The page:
Fingering It Out

If you’ve ever tried to be an athlete but just couldn’t make the cut or an artist but your brush seemed to have a mind of its own, you might try looking to your fingers for some answers.

Take a person with olive skin, dark hair and brown eyes. These traits, among others, are outward indicators of that person’s genes that tell others that their ancestors were most likely Italian. These findings have been scientifically proven and are now more or less general knowledge.

Now by the same token, the index finger and ring finger on the right hand have been scientifically proven to be outward indicators of the athletic potential, or lack thereof, in a woman. This research is fairly new, as of a few years ago, and was headed by SUNY Plattsburgh Associate Professor of Biological Sciences, Dr. Nancy Elwess. She was aided by Sandy Latourelle, a lecturer also from SUNY Plattsburgh, Jennifer Elwess, a physical education teacher at Homewood-Flossmoor High School in Flossmoore, IL, and Dr. William Tooke and Dr. Jeanne Ryan in the Psychology Department of SUNY Plattsburgh.

Nancy Elwess

Dr. Elwess with her students

Photo courtesy of SUNY Plattsburgh

The idea for the fingers as outward indicators for certain traits is not new. In fact, on the plane ride back from running a marathon, Elwess happened upon a small blurb in a women’s fitness magazine about this subject, but it was very general. The small, three-sentence paragraph perked her curiosity of the subject and she decided to go ahead and discover if there was a link between athletic potential and finger length. Other studies have examined the link between the length of fingers and human fertility, behavior, health and any number of other things.

Elwess’s study "takes a look at the second digit [index finger] versus the fourth digit [ring finger] on the right hand. Measure the second and divide it by the fourth and based on that ratio, it should give an indication of what variation of a certain gene that person is carrying for athletic potential,"she says.

This specific gene, called an androgen receptor gene, is isolated from each subject in the study. In this case, if would be female students in Elwess’s Biology 101 class. When the gene is studied for each individual, Elwess makes a note of how many tandem repeats—a little stretch of DNA that keeps repeating itself within the gene—that there are.

"The number of repeats kind of dictates if you are going to have a low 2D:4D ratio, which means you have good athletic potential, or if you have a high 2D:4D ratio,"Elwess says, which would swing a subject’s natural strengths in the opposite direction.

The gene itself, during development in the womb, determines how sensitive a person is to androgens, specifically testosterone and estrogen.  Basically, every woman has both hormones, but if her androgen receptor gene is more sensitive to testosterone, the woman will most likely have more athletic potential than a woman whose gene is more sensitive to estrogen.

finger ratio

Measure from the crease at the base of the finger to the tip. Divide the number from the index finger (2D) and divide it by the number from the ring finger (4D).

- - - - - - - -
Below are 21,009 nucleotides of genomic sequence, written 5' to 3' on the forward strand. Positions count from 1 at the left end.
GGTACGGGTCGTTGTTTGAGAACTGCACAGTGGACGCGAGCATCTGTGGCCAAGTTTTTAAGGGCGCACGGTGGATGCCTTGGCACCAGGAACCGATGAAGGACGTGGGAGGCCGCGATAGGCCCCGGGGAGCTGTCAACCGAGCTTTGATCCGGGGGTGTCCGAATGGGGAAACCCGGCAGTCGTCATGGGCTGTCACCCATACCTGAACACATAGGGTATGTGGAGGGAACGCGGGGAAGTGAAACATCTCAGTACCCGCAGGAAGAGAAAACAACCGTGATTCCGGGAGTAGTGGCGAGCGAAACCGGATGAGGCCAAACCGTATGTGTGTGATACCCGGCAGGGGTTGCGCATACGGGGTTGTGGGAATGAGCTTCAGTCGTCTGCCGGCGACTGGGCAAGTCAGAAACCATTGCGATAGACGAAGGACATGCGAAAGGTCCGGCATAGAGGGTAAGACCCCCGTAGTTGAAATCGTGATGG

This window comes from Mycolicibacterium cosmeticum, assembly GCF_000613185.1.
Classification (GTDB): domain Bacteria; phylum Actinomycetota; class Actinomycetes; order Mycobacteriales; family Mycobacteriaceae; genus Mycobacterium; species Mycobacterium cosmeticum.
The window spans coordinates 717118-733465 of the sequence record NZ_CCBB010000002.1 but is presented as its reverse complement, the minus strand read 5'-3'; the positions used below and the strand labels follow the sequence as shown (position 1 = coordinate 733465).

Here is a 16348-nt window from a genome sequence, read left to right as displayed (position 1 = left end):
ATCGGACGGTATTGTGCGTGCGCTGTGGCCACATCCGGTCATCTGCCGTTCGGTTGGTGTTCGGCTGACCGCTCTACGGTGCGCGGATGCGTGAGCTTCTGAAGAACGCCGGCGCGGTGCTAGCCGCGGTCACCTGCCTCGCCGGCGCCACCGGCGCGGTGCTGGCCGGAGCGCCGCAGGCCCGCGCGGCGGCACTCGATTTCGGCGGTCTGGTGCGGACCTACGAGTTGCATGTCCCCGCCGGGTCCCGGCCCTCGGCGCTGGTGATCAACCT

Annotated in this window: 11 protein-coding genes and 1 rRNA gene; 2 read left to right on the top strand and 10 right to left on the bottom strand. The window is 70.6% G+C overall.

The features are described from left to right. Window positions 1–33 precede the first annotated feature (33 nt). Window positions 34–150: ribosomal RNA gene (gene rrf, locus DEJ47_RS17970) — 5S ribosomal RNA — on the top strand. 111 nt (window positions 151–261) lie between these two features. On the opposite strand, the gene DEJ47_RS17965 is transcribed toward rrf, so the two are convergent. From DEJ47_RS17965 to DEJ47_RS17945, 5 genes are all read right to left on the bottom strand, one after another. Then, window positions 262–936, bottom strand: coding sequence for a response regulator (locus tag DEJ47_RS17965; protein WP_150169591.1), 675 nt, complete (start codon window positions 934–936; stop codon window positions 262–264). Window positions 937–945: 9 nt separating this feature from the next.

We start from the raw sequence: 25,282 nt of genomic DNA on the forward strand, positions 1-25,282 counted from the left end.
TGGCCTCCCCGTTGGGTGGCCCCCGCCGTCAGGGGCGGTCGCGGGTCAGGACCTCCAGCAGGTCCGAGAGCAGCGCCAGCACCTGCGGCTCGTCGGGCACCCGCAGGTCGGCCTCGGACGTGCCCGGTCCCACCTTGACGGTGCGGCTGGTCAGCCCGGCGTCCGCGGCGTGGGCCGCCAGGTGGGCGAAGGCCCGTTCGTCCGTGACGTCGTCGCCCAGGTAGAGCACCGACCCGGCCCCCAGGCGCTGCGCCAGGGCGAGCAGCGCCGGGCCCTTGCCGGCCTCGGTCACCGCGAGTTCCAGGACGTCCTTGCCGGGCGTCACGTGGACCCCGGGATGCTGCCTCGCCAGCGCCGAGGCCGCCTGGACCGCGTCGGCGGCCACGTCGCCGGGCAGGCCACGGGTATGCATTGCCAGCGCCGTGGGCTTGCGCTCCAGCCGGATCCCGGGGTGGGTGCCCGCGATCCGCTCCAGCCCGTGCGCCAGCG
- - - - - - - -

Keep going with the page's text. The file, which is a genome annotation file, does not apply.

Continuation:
Latourelle, who was teaching alongside Elwess the day after she discovered the magazine article, explains her reaction to the idea: "If somebody told you that the ratio of your second and fourth finger was going to decide whether you had athletic prowess or not wouldn’t you wonder if they had all their marbles?"Many people may have similar reactions to the research but after working with Elwess and the others through the process, Latourelle is a skeptic no more.

One of the more attractive aspects of the research was that it was not very time consuming nor did it cost all that much. "It’s been good for the students, it’s been fun and we got some significant research from it," Latourelle says. "It also gave some of our students an opportunity to be involved in some real research.”

"We had a great deal of fun doing this, our students thoroughly enjoyed it and it was just another opportunity to show them that you have to question then you try to satisfy the answer, and that’s what science is all about," Latourelle says.

Dr. Kathleen Lavoie is the Dean of Arts and Sciences and a biology professor at SUNY Plattsburgh and is familiar with Elwess’s finger forecasting research. "[Elwess] is very creative and is good at finding and developing opportunities. She is also very good at getting students involved, starting with students in her classes.”

It should be mentioned that Elwess is being honored for her dedication to mentoring this Fall when she receives the Presidential Award for Excellence in Science, Mathematics and Engineering Mentoring at the White House. Lavoie goes on to explain that involving students in research as undergraduates is very common but Elwess does more than most.

Regarding Elwess’s inspiration for research from a magazine on a plane, Lavoie says, "Inspiration strikes in any place at any time. Louis Pasteur, who is a very famous microbiologist from the 1800s once said, ‘Chance favors the prepared mind.’ That is, you never know when something random is going to trigger something in your mind and make you think of a good idea and I think that’s the case here."

Take a look. Are you more artistic or more athletic?